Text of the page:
Ocular-motor inhibition errors and saccadic hypometria occur at elevated rates in biological relatives of schizophrenic patients. The memory-guided saccade (MS) paradigm requires a subject to inhibit reflexive saccades (RSs) and to programme a delayed saccade towards a remembered target.Method
MS, RS, and central fixation (CF) tasks were administered to 16 patients who met the criteria for DSM-IV schizophrenia, 19 of their psychiatrically healthy siblings, and 18 controls.Results
Patients and siblings showed elevated MS error rates reflecting a failure to inhibit RSs to a visible target, as required by the task. In contrast to controls, prior errors did not improve MS accuracy in patients and siblings.Conclusions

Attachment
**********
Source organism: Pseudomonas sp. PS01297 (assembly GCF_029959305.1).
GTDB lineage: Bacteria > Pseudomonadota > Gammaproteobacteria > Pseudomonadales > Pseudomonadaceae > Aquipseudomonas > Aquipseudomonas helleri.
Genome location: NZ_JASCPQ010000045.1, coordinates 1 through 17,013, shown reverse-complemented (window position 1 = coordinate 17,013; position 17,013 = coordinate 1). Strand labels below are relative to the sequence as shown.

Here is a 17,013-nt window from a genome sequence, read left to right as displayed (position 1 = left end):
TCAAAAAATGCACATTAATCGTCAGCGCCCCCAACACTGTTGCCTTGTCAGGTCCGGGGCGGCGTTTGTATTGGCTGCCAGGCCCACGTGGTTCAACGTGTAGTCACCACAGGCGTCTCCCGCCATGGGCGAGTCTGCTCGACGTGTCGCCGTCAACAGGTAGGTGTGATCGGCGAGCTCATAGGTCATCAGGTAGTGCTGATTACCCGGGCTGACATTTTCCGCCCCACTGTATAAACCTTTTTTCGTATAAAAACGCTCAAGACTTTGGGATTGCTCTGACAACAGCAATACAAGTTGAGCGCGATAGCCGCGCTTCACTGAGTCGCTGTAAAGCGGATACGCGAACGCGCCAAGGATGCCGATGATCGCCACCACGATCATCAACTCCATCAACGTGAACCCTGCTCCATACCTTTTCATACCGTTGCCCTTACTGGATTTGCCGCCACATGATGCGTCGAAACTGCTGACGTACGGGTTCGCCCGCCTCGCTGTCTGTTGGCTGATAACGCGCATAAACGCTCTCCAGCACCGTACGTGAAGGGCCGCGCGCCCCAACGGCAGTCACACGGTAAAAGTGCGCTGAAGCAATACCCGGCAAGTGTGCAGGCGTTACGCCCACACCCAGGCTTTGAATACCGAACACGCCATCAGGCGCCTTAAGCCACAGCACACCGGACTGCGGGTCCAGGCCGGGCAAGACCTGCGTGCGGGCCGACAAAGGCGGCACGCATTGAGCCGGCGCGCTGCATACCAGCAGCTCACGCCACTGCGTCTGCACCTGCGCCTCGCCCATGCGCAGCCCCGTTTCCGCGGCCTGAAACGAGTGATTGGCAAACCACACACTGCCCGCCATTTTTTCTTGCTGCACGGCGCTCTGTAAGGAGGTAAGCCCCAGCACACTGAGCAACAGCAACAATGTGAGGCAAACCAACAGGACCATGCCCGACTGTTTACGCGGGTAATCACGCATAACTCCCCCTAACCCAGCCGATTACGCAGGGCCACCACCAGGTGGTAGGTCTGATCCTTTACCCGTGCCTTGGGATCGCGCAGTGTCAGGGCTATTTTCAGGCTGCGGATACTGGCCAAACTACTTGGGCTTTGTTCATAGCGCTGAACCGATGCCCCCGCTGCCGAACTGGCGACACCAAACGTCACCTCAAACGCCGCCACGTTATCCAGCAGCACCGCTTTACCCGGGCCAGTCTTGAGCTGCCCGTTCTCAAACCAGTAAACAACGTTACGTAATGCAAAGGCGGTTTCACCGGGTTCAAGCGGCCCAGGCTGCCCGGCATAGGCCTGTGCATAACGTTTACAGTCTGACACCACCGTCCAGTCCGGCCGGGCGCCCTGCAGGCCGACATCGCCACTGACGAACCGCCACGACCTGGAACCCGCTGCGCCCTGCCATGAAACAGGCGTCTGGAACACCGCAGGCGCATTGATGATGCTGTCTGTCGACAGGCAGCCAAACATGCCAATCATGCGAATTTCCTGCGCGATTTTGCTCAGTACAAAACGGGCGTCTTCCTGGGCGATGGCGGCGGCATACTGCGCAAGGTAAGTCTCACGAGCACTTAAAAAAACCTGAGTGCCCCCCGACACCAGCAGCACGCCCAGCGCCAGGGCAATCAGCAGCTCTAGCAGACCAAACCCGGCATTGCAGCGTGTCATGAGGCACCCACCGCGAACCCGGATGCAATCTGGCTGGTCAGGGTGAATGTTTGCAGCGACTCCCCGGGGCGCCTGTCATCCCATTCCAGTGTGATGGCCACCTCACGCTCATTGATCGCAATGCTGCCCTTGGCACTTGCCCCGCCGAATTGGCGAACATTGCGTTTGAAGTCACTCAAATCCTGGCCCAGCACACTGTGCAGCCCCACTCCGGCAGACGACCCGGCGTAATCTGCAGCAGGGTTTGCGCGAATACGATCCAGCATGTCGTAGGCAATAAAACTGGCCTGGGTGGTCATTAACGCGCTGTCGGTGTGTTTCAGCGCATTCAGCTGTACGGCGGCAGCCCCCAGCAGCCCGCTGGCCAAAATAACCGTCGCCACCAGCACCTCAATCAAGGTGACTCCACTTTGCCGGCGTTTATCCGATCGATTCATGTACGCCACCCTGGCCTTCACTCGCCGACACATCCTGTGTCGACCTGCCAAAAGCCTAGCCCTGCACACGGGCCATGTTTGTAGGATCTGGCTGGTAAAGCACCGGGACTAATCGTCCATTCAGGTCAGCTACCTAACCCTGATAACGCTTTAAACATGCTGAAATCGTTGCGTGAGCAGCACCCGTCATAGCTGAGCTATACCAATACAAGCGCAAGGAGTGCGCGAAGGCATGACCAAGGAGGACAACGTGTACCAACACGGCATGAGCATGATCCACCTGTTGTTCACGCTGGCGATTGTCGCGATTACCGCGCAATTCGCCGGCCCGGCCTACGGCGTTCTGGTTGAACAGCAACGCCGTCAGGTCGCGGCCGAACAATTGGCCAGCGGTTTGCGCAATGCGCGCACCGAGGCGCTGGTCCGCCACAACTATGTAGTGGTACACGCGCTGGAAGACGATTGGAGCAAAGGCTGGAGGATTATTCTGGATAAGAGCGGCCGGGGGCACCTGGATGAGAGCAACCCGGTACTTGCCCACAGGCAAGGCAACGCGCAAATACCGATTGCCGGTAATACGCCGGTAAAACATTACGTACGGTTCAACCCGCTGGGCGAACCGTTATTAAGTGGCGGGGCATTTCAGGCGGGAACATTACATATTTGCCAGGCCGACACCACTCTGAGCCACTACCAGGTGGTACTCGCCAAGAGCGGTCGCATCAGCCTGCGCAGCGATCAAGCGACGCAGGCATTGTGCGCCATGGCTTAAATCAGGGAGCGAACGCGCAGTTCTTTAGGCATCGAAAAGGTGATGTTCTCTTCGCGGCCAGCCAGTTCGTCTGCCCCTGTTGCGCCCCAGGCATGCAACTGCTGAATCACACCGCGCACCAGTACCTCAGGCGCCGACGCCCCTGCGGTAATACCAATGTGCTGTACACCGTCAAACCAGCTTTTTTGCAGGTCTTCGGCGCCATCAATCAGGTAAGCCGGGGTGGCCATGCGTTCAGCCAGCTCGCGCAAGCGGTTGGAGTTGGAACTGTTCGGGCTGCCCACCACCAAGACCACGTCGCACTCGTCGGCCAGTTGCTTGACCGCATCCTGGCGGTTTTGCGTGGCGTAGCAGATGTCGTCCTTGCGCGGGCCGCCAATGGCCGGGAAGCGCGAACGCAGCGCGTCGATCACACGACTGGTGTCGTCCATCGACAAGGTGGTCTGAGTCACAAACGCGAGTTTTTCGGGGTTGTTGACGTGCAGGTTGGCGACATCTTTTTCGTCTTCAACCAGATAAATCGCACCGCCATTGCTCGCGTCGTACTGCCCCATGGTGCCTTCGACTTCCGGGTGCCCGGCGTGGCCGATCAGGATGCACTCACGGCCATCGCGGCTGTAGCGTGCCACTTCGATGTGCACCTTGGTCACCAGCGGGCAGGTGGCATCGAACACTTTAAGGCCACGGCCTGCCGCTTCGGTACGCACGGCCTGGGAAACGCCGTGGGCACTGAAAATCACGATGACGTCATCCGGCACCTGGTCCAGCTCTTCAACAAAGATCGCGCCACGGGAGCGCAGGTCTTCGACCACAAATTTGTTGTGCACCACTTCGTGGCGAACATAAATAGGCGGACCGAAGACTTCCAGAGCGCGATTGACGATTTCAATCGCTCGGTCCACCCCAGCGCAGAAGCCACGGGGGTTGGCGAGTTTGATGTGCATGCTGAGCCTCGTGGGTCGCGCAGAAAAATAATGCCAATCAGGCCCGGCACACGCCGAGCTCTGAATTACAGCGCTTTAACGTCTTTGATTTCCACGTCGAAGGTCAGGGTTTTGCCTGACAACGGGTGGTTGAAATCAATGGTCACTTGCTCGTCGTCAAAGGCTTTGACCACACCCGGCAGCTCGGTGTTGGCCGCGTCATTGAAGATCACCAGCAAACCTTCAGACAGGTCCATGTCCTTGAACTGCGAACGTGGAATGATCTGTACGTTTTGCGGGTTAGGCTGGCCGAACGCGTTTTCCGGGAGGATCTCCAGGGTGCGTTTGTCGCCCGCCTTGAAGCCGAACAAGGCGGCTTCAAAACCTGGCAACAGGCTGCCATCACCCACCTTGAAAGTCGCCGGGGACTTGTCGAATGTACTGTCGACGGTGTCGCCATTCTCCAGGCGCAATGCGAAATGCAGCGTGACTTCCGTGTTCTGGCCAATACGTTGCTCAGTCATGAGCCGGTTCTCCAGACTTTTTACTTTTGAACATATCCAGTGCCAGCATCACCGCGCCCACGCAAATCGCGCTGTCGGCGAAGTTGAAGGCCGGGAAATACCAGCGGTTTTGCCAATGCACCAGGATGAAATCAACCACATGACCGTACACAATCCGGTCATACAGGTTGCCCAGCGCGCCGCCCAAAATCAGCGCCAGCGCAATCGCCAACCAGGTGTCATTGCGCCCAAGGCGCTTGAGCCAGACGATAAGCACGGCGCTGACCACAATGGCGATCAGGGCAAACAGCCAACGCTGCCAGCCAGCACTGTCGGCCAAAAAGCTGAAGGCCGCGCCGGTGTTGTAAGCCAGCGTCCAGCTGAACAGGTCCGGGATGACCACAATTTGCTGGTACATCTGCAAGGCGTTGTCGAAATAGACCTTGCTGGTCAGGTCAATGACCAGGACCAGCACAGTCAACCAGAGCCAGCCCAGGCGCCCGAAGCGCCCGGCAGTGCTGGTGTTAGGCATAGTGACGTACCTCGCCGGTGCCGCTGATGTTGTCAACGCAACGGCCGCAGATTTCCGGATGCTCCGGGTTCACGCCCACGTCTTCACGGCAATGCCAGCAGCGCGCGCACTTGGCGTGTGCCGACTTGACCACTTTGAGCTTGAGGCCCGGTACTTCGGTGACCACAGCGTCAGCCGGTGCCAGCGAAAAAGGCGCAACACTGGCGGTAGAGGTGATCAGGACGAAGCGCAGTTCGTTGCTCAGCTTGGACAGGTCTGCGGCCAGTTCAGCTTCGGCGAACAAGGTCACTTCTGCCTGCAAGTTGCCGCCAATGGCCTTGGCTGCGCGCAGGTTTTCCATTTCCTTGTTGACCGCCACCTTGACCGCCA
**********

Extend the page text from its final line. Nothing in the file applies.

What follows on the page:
The specific characteristics of the elevated MS error rate help to clarify the nature of the disinhibition impairment found in schizophrenics and their healthy siblings. Failure to inhibit premature saccades and to improve the accuracy of subsequent volitional saccades implicates a deficit in spatial working-memory integration, mental representation and/or motor learning processes in schizophrenia.